They (whoever ‘they’ are) say “Be sure your sins [or, in this particular case, lies] will find you out” and ‘Thread of Lies’ underlines that warning deftly time and time again throughout its nuanced narrative, but for me personally the most heartbreaking reference on show is the fact that throughout being bullied and persecuted Cheon-ji is fully aware of all that’s taking place and all that is being done to her and, in fact, even knows the part each and every person (directly or indirectly responsible) has played in her eventual belief that her life is no longer worth living.
Poignant as much as ‘Thread of Lies’ truly is on many occasions, three segments in particular stood out for me as reason enough on their own to make this stunning film a must see: Cheon-ji giving a heartfelt talk on persecution in front of her class (i.e. bullies) in school; her having a late-night conversation with Min-ji on bullying and the need for friends (making out she’s talking about a friend being bullied she asks Min-ji for advice and when her sister says she should not be friends with such people Cheon-ji simply says “But then who would I have to be friends with?”); her statement (with a single tear falling down her face) to another girl about the fact she knows the girl is bullying her regardless of her claims of innocence; and of course the perfectly thought out messages Cheon-ji hides in the balls of red wool. Separately, these add a huge amount of depth to the narrative but together they accurately (and clearly) speak to every person who has ever been the subject of cruel and focused bullying, in an utterly exemplary way.
Over the years in Korean cinema, the subject of the bullying of children (whether inside school or out) has been detailed on numerous occasions and while many, many examples could be said to be deeply insightful, a huge number focus as much (if not more so) on the physical side of intimidation as its psychological aspects. Of course, this trend almost goes without saying considering the regular use of violence in Korean cinema as a whole but the downside is that some examples come out appearing as simply ‘more of the same’.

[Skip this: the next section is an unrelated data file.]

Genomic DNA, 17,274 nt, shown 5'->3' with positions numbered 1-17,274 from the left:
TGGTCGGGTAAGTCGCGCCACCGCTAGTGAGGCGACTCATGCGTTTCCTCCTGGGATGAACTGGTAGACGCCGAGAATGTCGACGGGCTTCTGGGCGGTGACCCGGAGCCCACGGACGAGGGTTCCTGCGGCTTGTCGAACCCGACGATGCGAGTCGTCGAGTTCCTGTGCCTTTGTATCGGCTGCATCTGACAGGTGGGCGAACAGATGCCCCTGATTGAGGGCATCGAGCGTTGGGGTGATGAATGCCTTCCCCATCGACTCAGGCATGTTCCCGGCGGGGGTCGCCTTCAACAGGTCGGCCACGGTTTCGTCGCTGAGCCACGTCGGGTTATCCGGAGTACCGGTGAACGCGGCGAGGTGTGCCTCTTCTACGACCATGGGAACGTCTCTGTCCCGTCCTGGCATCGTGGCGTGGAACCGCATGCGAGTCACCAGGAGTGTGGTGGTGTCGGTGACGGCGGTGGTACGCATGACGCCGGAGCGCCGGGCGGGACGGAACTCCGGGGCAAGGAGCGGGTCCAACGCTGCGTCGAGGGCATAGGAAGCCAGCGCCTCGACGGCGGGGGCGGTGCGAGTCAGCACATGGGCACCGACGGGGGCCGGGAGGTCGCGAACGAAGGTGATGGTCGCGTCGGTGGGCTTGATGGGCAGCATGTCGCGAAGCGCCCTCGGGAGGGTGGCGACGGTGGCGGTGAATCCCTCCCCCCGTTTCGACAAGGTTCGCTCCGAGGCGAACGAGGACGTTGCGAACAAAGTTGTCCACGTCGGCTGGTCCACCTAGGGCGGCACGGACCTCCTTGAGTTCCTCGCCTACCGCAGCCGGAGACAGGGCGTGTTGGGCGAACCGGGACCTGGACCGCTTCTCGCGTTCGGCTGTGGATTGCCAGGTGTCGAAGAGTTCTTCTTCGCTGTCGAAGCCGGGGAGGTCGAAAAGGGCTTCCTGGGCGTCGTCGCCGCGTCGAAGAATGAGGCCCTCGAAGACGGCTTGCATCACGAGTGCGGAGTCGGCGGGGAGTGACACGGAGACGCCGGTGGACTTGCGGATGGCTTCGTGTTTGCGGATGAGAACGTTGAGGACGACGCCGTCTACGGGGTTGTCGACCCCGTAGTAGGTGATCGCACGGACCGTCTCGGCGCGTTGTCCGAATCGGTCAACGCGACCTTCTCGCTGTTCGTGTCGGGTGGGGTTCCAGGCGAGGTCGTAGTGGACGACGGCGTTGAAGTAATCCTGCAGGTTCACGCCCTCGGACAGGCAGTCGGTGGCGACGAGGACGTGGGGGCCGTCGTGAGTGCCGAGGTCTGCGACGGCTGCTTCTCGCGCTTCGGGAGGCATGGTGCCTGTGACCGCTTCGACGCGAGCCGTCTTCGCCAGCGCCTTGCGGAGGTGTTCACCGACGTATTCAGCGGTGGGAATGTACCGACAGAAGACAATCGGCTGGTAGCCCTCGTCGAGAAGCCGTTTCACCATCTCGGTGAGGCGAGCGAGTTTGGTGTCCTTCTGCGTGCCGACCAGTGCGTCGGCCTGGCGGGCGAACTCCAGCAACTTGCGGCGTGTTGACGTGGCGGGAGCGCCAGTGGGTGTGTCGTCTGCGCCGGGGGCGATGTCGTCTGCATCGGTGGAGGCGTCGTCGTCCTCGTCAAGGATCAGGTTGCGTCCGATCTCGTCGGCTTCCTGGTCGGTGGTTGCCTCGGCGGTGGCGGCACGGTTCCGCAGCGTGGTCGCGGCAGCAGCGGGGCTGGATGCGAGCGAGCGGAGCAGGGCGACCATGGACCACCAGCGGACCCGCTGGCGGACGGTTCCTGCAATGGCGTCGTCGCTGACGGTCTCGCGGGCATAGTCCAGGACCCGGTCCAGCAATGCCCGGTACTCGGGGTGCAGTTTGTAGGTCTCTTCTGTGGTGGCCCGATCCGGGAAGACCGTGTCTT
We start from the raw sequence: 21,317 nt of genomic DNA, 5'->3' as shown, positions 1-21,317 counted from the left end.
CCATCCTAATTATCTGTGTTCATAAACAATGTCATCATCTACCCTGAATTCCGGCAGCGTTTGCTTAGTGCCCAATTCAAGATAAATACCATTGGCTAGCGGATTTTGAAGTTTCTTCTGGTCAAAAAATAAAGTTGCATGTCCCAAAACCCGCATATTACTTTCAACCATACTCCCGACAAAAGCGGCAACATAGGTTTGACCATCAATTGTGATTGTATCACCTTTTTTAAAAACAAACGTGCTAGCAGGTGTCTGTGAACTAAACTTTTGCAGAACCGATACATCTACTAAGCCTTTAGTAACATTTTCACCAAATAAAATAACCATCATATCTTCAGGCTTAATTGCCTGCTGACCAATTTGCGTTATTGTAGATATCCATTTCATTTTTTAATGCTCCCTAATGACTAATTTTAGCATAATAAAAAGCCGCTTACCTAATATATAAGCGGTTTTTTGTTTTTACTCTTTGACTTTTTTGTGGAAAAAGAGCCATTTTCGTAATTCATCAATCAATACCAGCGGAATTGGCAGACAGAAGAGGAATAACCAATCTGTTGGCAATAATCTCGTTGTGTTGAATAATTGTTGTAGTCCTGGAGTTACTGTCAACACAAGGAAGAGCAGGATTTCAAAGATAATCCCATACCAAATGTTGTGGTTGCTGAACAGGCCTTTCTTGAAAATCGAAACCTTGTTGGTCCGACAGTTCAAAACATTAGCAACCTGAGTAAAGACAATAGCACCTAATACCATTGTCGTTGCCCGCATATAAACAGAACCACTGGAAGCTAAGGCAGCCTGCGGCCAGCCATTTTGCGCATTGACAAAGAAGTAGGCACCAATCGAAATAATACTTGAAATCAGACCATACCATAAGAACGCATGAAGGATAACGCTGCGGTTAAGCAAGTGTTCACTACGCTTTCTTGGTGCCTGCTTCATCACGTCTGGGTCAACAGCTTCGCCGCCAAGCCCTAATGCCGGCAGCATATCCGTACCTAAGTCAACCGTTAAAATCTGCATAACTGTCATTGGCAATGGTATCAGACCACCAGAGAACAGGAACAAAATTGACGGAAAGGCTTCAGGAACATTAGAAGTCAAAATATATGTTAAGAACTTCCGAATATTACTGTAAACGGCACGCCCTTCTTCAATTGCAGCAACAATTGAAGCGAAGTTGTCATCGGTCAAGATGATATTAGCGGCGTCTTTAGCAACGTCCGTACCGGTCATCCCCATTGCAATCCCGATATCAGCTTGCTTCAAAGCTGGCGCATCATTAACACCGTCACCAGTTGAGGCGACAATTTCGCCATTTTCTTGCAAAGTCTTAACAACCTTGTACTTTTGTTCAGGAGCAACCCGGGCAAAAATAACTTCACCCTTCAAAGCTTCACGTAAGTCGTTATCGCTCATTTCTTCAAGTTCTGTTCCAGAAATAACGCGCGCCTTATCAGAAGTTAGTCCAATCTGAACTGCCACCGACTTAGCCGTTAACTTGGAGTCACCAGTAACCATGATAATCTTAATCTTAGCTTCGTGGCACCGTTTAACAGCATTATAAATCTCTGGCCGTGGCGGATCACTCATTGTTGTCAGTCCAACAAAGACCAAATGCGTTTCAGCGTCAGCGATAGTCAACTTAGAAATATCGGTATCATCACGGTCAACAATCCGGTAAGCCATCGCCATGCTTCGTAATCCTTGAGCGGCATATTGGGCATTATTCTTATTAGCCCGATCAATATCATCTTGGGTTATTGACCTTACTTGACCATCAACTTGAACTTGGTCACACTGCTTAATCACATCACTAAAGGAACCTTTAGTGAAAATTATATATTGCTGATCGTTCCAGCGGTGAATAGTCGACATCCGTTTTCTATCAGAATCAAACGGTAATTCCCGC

So intricately does ‘Thread of Lies’ detail the far more subtle (and some might say even more cruel) intimidation by back-stabbing disguised as friendship and compliment; false gossip; and two-faced lies specifically aimed at causing waves of pain that it allows this superlative statement on persecution to be far more true to life than any critique of physical brutality.
As such, ‘Thread of Lies’ easily, to my mind, stands as one of the most accurate, in-depth and ultimately believable stories on childhood bullying and persecution seen by this reviewer in recent years.
In a single narrative, ‘Thread of Lies’ perfectly details the ongoing thoughts and feelings of a young girl being bullied mercilessly, not only accenting the fallout to those closest to her (and their desperate attempts to, understandably, both exact some form of retribution and seek a way to move on and find closure) but also showing the myriad of issues behind the bullying itself and some of the very reasons its perpetrators choose it, not least as a means of deflecting gazes (and indeed) similar persecution from themselves.
It should at this point probably be noted that there are also some genuinely funny moments throughout the film’s running time - Sang-park’s offer to help Hyeon-sook and Man-ji rid their flat of rats, becoming a ‘duck and cover’ moment when he actually sees the rodents; a balding work colleague of Hyeon-sook becoming increasingly obsessed with Sang-park’s hair and what shampoo he uses to the point where he asks him if he can touch it just once; etc etc - but while these small scenes are welcome and do somewhat lighten the load of a serious tale temporarily they thankfully never overstep their mark or detract from the important subject at hand. Make no mistake, ‘Thread of Lies’ is certainly not a story to be taken lightly but all of the above serves to make it all the more believable and true to life, to the nth degree.
All in all, ‘Thread of Lies’ feels from start to finish like a tragic real life tale; a story that not only should be told but that also truly needs to be seen.... and seen again.
In focusing on the psychological aspects of bullying rather than the far more often seen examples of physical brutality, ‘Thread of Lies’ can delve far more deeply into the issue; in the process detailing the perspective of victim, perpetrator and bystander, alike. As such, ‘Thread of Lies’ is an incredibly insightful and deeply poignant discussion of childhood persecution that feels utterly true to life, from start to finish.
'Thread of Lies' (aka 'Elegant Lies' / 우아한 거짓말) / 2014 / directed by Lee Han
Cast: Kim Hee-ae, Ko Ah-seong, Kim Yoo-jeong, Kim Hyang-ki